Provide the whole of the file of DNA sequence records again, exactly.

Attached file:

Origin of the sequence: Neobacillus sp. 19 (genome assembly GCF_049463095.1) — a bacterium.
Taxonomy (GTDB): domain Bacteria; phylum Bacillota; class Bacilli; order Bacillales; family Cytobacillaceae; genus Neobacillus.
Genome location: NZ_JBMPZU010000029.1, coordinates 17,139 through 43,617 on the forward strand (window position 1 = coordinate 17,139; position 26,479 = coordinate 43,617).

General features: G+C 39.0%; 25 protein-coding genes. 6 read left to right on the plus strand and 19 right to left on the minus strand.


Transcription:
Origin of the sequence: Neobacillus sp. 19 (genome assembly GCF_049463095.1) — a bacterium.
Taxonomy (GTDB): domain Bacteria; phylum Bacillota; class Bacilli; order Bacillales; family Cytobacillaceae; genus Neobacillus.
Genome location: NZ_JBMPZU010000029.1, coordinates 17,139 through 43,617 on the forward strand (window position 1 = coordinate 17,139; position 26,479 = coordinate 43,617).

General features: G+C 39.0%; 25 protein-coding genes. 6 read left to right on the plus strand and 19 right to left on the minus strand.